Interview: Wild Beasts on time off, touring and making their best album yet

The effortlessly dreamy soundscapes served up on Wild Beasts’ third studio album Smother may not have catapulted them to the commercial success their sheer talent deserves, but it cemented their place as one of the most inventive and unique bands in Britain today. After a self-imposed break, the Kendal band are back on the road this month. Chris Moriarty catches up with drummer Chris Talbot ahead of their visit to Warwick University.

“We finished our last tour and we decided to take a two month sabbatical basically because we just needed the time off from each other,” admits drummer Chris Talbot. “I think that it’s important you have time off when you’re living in each other’s pockets for the best part of six or seven months.”

With the shift in buying habits of music fans in the digital age, touring is what puts bread on the table for most bands these days, so staying off the road for too long was never an option. Although the reality of a living out of a bus is perhaps not quite as glamorous as it may seem, as Chris explains.

“You don’t get away from anything on a tour bus. You wake up smelling someone and go to bed smelling someone so it’s not the most pleasant environment. Everyone thinks it’s a lap of luxury but it’s just not, when you actually get on there it quickly becomes this little, grotty hellhole.”

Still, it was a life that was attractive enough to tempt two of the band to quit university in Leeds where three of them were enrolled when they signed their first record deal six years ago. “The record deal came along when me and Hayden were midway through our second year; Tom had already been to uni a year longer so he was half way through his last year, he had three months to go so we waited for him but me and Hayden kind of looked at each other and when you’ve just been given a record company advance and the opportunity to become a professional musician you don’t really want to go back to university. I think the uni were actually quite

supportive, you’ve got to follow your dream at that point, they probably thought we were a little bit stupid — they probably still do — but we don’t mind.”

They will be making a return to university, of sorts anyway, this month with a show at Warwick University in Coventry; not that they will be spreading the message to drop out to all those impressionable students.

“I’m not advocating it but I think it’s important that we had an opportunity to explore a career path that we all wanted to. I don’t really want to talk about it as a career as it isn’t as scientific as that but I think when you’re given an opportunity you’ve got to grab the bull by the horns so to speak and I think that’s what we did.”

While touring may be an essential part of their chosen career path, Chris admits it is the studio work which is still their greatest source of pride, despite their prowess as live performers.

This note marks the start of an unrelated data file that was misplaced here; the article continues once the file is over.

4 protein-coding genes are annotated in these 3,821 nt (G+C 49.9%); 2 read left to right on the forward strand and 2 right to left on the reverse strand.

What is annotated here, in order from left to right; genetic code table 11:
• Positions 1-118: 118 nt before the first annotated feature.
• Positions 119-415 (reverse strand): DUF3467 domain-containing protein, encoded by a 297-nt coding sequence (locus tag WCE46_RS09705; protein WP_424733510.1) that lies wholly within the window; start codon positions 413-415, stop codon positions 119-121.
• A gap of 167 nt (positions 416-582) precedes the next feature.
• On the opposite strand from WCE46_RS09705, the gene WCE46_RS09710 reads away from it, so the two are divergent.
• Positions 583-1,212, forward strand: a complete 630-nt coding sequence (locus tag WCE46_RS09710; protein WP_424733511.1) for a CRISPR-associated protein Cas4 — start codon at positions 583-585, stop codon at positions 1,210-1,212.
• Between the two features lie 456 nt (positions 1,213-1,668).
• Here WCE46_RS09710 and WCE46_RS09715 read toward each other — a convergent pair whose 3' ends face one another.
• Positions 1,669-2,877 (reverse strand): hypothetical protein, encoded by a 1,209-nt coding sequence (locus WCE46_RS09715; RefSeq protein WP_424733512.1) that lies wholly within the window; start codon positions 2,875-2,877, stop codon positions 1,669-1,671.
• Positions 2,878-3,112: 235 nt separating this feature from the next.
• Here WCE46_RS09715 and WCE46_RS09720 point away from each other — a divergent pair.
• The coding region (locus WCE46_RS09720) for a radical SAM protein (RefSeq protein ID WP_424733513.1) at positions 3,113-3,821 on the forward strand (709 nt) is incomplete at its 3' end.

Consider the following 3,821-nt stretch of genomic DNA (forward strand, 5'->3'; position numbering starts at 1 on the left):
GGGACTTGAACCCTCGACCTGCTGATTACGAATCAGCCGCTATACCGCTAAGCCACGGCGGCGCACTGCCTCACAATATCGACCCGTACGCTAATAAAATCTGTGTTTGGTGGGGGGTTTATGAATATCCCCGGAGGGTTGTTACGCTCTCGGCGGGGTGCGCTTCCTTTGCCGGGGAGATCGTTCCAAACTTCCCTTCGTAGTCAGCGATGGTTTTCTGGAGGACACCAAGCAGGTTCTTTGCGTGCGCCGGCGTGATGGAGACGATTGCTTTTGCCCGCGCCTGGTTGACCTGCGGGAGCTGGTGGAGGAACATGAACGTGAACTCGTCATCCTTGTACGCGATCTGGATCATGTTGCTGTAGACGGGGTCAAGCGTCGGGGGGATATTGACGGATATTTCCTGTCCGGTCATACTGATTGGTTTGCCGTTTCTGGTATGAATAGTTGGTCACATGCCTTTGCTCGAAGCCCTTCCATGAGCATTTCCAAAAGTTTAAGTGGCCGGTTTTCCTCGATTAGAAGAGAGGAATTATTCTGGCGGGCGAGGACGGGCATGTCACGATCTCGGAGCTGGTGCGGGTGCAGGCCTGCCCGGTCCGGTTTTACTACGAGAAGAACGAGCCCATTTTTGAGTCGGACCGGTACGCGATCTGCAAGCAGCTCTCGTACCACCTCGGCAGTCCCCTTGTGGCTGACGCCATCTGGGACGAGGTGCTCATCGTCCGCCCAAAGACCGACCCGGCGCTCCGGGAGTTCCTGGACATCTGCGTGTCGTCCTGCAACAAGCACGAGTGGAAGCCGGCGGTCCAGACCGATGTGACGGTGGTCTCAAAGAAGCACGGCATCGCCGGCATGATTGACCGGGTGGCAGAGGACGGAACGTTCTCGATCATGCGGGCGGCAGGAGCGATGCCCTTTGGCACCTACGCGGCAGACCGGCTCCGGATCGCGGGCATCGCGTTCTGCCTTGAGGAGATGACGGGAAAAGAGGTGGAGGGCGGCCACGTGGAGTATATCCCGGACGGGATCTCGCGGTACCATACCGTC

“I think the record is the thing that is going to stand the test of time, well hopefully, it will still be on the shelves in 20 or 30 years time. Obviously gigs create memories and they kind of ratify your position as a record- ing band so the two aspects go hand in hand but I think any band worth their salt would still say they would rather be in the studio than in the gig venue.”

The critical response to their last album Smother was as positive as you could imagine, although commercially it did not quite hit the heights of previous Mercury-nominated effort Two Dancers. But despite the praise, Chris says as a “pop band” falling sales is still hard to take.

“When you record an album you’re kind of stuck in the moment and you think you’re writing a world-beating pop record, all- conquering, we’ve thought that with pretty much every album we’ve ever released. So it does, it hurts, but looking back on it, in retrospect it’s quite a left turn of a record. I’m not saying we didn’t want to capitalise on the success we had with Two Dancers, we did, and I think in terms of the UK we still made in-roads but I think looking back on it we probably shouldn’t have given ourselves great commercial expectations. You always think that you’re writing some kind of big pop record when actually what you’re doing is quite intricate and perhaps not fit for the masses, but we don’t mind that.”

Masses or not, Wild Beasts are still a band that attract sell-out crowds and know how to entertain them – even if the schedule is intense.

“This [tour] will be quite hard because it’s seven days straight, I don’t think we’ve done seven days on the bounce before. Your drum sticks quickly start tearing the skin off your fingers so that will be a problem after two or three days but Warwick won’t have that problem as it’s the first one.”

Wild Beasts are live at Warwick University, Coventry, on March 11. Tickets are £13 and available here.

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